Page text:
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Detroit Lions Week 12 Song of the Game: “Throw it all away” by Staind

Well, he did.

Chicago Bears v Detroit Lions Photo by Leon Halip/Getty Images

It’s been a long weekend away from the Thanksgiving loss to the Chicago Bears, and the Lions are struggling to keep their head above water at this point. The tent’s packed up, the circus is ready to leave town. Call this one a wrap.

But before the Los Angeles Rams come to town to annihilate the whole universe, we should appreciate just how quickly the Bears game spiralled out of control. Not long before Matthew Stafford threw two interceptions, the offense had a chance to nail the whole thing down, make the Bears eat their own words and possibly keep this respectable. Maybe it wouldn’t be a win, but possibilities sang on that horizon.

Lions-Bears Week 12 Song of the Game: “Throw it all away” by Staind

We can’t help it; the staff at Pride Of Detroit are millennials, so any references to old man rock and geriatrics like KISS are lost on us. Nobody likes that music anymore. The more you accept that, the less you’ll feel like this paragraph is an attack on you.

But believe me, there is some bad music out there to relate to. The whole of the late 90s and early aughts was a magazine for anxiety, dealing with a world that shifted suddenly beneath our feet; what Hunter S. Thompson called the end of “all hope for Peace In Our Time.”

Sounds grim? Well, yeah, I’m talking about Staind here, a band that couldn’t look at a single ray of sunshine without glooming their lyrics. You couldn’t escape them on your radio.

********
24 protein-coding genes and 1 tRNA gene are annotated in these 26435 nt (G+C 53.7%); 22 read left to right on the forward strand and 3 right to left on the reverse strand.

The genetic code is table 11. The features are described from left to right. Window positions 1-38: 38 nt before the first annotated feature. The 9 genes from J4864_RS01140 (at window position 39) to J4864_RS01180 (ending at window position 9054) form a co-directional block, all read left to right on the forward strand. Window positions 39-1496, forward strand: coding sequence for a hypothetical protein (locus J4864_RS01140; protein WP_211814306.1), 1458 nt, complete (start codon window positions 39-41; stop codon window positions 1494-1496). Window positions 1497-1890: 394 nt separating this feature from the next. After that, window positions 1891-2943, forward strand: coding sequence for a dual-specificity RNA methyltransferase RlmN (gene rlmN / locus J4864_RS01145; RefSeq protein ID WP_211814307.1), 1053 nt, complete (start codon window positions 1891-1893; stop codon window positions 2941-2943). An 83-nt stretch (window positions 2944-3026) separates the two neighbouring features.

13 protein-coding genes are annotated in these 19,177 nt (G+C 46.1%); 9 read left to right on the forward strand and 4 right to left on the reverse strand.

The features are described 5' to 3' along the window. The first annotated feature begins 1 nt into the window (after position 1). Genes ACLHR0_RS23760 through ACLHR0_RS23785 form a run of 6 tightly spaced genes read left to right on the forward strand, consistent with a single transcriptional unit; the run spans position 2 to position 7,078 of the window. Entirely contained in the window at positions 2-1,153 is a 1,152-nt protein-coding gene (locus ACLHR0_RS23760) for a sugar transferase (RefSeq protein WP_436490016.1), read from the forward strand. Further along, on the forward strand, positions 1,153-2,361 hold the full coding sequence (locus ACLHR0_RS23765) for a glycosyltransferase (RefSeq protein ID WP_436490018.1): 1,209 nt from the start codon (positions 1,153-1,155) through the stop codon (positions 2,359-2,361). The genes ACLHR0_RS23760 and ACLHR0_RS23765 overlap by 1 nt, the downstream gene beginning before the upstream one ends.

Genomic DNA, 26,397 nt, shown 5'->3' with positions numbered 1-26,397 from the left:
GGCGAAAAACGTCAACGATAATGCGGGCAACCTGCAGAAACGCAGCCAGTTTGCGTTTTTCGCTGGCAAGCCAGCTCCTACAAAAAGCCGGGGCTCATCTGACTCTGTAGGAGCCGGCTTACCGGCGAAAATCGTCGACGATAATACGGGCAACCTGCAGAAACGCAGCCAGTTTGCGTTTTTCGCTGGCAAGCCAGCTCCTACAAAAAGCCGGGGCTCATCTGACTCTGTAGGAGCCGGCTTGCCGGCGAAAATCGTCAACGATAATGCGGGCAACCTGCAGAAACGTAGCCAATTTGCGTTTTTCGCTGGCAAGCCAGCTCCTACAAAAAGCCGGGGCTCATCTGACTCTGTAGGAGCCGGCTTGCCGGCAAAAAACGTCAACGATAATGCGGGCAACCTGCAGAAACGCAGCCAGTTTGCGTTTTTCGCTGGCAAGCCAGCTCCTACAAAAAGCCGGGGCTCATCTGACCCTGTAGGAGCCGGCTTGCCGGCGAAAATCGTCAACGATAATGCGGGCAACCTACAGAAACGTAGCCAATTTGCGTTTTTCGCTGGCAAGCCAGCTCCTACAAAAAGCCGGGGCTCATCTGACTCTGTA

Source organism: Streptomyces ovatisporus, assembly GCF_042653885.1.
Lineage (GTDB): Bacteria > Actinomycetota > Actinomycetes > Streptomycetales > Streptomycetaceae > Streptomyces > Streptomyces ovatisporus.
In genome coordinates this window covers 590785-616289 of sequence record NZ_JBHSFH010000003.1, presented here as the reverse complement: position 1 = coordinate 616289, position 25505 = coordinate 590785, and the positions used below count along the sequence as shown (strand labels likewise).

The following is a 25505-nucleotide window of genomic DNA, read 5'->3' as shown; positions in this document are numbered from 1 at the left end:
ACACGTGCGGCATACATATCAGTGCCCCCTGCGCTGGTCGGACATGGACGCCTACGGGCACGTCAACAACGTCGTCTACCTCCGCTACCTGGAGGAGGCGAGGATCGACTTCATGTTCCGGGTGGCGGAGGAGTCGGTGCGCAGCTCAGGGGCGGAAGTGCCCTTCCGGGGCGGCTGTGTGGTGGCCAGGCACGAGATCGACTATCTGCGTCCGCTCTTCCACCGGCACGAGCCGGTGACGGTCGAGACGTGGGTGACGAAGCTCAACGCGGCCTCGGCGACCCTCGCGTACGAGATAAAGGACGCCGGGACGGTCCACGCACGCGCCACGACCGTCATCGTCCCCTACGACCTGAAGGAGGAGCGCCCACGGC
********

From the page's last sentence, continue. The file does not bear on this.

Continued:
And that’s where you get yourself. When Stafford is poised in the pocket, looking, looking and then finds Eddie Jackson for... wait, did I just say Eddie Jackson? I did. That’s where this went, 41 yards the other way.

Was it all on Stafford? Naw. We’ve been through this before, no reason to re-litigate. Where you blame Stafford and where you blame other things, like Michael Roberts or defenders jumping routes, depends on how much you place the value upon the quarterback position. But the cause-effect starts at the moment Stafford decides where he wants to place the ball.

And that’s where the game goes. Thrown away, the lead vanishing rapidly under a cloud of dust, and the Chicago defense reenacting show tunes in your own endzone.

Maybe next time?

Each week, we’ll use a song to describe our feeling or the Lions’ performance from the previous game. At the end of the year, we’ll have a complete Spotify playlist telling the story of the Lions’ 2018 season. You can check out the 2017 playlist here, and our explanations for our choices here. This year’s selections are in the Spotify list below.

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